With nitrate, it is important to remember that the total nitrate load from all sources may need to be considered, and that to some extent animals may develop a tolerance, but one needs to consider the class and reproductive status of the animals. Here are some online references from various extension sources for more information:

Prussic acid
Sudangrass and sorghum-sudangrass develop high levels of prussic acid which can be acutely toxic to cattle. This material dissipates if the feed is cut and as it becomes more mature.

Grazing these materials when they are less than 18 to 24 inches tall or immediately after a frost can result in prussic acid poisoning. Here are some online references from various extension sources for more information:

Most legumes have some potential to produce pasture bloat. In this case, the ingested material is so digestible that the gas of fermentation becomes entrained in the ingesta and cannot escape through normal eructation.

This is happening all the time in ruminate animals on pasture. The problem develops when the rumen swells so much, and so fast, that the pressure restricts breathing and eventually the ability of the heart to pump.

The propensity for bloat is higher when naïve animals are turned into pastures heavy with legumes, when animals are hungry, when legumes are immature or when dew or frost may have caused the plant cells to burst, making the contents more accessible to the rumen flora and more rapidly digestible.

Management of pasture bloat can usually be accomplished successfully with close supervision, but under severe condition or naïve animals, the use of poloxalene may be indicated. Here is a comprehensive discussion of bloat: Alberta - Agriculture and Rural Development: Bloat in cattle.

Snow as a barrier to grazing

People often tell me their cows cannot graze through the snow. There may be a few conditions where it is difficult or impossible for a cow to graze through, but cows that know there is feed under the snow will work to get it.

We like to get Jim Gerrish to tell a story at the Lost River Grazing Academy about a trip he made in Canada in his early career to talk about winter grazing. He told the people in Brandon, Manitoba, that his cows in Missouri grazed through 10 inches of snow.

They told him that was nothing, their cows “could graze through 2 feet of snow, eh?” They moved west to Saskatoon, Saskatchewan, where he explained that in Missouri they graze through 10 inches of snow, and in Manitoba they graze through 2 feet of snow.

They told him that was nothing, that their “cows graze though 3 feet of snow, eh?” They finally arrived in Rocky Mountain House, Alberta, in a snowstorm, where he reviewed what he had learn from the folks in the previous locations.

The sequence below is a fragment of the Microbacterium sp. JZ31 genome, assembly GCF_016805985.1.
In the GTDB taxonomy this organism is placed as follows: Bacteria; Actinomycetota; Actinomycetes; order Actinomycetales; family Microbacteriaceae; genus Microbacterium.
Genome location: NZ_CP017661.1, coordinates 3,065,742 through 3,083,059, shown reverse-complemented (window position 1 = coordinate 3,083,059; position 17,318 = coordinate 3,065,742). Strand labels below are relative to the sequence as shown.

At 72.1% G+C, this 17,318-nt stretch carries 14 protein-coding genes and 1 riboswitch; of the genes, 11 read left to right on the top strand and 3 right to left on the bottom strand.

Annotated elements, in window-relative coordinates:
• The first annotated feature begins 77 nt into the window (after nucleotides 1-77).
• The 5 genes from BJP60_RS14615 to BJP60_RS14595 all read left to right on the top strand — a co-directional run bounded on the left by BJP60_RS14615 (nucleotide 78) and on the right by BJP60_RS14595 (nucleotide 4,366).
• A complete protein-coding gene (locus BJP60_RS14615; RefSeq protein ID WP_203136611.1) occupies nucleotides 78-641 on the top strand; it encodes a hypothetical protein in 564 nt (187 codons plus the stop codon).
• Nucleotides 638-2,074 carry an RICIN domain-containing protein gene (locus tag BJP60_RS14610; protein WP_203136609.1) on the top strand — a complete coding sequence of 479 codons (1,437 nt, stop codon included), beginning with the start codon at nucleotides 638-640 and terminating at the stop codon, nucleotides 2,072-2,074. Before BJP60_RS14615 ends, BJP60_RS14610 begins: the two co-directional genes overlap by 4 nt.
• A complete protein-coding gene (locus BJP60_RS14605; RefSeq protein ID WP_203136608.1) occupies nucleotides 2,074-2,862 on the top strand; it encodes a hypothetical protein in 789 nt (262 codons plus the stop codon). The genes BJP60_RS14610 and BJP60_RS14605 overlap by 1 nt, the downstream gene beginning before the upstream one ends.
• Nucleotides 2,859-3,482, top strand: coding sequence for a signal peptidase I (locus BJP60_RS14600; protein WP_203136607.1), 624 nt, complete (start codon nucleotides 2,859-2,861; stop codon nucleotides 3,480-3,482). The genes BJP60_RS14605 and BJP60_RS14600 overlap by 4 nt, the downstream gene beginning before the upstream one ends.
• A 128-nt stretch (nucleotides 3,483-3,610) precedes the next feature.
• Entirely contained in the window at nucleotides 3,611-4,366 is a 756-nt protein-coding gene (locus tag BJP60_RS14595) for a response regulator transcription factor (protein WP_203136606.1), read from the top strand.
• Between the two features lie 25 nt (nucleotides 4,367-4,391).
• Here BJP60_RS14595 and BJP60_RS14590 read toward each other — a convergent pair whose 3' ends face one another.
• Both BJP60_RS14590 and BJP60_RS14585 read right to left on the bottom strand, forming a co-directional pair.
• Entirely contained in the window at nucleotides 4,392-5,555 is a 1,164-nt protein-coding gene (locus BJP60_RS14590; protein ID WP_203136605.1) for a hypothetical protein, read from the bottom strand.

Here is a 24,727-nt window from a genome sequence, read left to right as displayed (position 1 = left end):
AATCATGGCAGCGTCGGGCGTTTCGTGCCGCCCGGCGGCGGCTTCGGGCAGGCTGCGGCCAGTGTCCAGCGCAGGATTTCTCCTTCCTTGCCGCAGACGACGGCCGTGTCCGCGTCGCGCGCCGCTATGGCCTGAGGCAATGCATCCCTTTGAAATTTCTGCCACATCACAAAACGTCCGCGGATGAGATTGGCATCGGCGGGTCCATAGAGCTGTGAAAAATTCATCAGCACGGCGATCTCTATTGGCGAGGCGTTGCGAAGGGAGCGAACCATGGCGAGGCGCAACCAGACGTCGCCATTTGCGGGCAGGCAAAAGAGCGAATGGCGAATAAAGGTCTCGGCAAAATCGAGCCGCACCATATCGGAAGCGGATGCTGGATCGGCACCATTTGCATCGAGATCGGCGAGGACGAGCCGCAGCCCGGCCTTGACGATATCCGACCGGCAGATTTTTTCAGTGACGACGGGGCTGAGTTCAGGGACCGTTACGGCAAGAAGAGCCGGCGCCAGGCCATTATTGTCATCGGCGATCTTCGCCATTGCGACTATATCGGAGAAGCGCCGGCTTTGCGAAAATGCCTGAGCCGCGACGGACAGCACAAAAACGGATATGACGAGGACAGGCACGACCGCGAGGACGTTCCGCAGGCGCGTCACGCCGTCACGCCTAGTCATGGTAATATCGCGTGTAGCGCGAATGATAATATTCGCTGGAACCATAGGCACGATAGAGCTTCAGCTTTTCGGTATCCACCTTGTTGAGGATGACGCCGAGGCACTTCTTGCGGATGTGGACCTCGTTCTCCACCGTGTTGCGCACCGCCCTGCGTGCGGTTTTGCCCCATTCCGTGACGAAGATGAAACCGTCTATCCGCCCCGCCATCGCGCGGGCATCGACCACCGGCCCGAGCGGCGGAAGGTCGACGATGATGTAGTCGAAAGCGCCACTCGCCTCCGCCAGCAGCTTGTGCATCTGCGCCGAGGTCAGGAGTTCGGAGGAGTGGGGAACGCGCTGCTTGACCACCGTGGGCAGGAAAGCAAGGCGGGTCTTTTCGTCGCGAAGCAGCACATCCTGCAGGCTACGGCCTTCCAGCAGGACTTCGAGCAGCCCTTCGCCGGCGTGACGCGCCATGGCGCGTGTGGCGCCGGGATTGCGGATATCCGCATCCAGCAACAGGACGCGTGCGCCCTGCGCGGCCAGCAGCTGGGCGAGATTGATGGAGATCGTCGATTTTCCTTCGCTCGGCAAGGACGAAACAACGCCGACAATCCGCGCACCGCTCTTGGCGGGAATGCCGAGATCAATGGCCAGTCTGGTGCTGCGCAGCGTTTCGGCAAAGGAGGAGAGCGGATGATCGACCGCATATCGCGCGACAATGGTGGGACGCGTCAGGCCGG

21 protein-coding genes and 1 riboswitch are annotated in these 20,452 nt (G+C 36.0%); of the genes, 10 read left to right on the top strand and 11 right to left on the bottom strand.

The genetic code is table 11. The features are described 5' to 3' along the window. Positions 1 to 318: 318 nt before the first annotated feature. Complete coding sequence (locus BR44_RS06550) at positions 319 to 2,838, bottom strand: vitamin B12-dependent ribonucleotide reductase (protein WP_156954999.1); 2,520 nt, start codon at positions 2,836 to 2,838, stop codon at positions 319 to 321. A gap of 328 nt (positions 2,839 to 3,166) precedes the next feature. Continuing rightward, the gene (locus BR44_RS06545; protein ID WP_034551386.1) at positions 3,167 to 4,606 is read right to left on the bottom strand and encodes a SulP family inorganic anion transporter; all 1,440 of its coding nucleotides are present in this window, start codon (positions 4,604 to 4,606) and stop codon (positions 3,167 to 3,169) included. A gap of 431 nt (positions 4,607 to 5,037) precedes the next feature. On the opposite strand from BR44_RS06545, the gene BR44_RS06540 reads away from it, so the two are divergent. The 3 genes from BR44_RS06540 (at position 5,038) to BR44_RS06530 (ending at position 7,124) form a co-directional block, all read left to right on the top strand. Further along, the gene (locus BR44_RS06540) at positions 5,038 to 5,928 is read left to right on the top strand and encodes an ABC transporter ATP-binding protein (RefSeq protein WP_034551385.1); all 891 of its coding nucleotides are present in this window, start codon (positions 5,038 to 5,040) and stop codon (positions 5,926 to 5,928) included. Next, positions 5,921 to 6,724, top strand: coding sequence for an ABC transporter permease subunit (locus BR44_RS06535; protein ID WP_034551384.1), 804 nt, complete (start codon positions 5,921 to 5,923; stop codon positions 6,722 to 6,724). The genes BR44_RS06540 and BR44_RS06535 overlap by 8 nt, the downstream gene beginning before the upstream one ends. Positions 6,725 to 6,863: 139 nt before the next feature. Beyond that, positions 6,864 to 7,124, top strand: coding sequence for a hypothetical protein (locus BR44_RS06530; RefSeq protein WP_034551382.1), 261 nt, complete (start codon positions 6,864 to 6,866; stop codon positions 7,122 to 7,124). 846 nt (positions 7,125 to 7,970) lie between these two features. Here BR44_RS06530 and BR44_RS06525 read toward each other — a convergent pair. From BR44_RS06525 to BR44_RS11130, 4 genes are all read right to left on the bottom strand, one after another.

A man stood up and said, “That’s nothing, my cows graze though 4 feet of snow, eh?” The neighbors confirmed it. He was swath grazing, which made it easier, and these cows were not calving in February, but these cows rustled out all winter with allocated swaths and eating snow for water.

A problem that we often see with “set stocking” and snow is that while the animals are doing their job of finding the “best bite of feed” they can find, they are packing the snow until it turns to ice, making the remaining feed unavailable. Allocating feed with electric fencing prevents animals from trampling and packing the snow, and preserves the availability.


So what do you need to extend the grazing season next fall?

1. Forage in the field: Begin planning now how you will grow forage for your livestock to utilize later into the fall and winter. Learn how to inventory standing feed.

2. Control of livestock: Acquire and learn how to use high-quality electric fencing materials. Purchasing poor quality equipment will result in frustration and despair. Train your livestock in a confined space to respect the electric fence before they go to the field.

Allocating feed for short grazing periods permits one to increase harvesting efficiency and increase carrying capacity

3. Cows that know how to “work”: Do not be swayed by “Sad Brown Eye Syndrome” or the vocal complaints of your cows. Livestock are tough and can learn to graze for a living. Besides, they work for you. You are not supposed to work for them.

4. Positive attitude: A skeptical approach to fall and winter grazing on your part will virtually assure that it will “fail” for you.

Learn more about extending the grazing season, allocating feed and much more at the hands-on Lost River Grazing Academy, Sept. 15-18 on the Eagle Valley Ranch near Salmon, Idaho.  end mark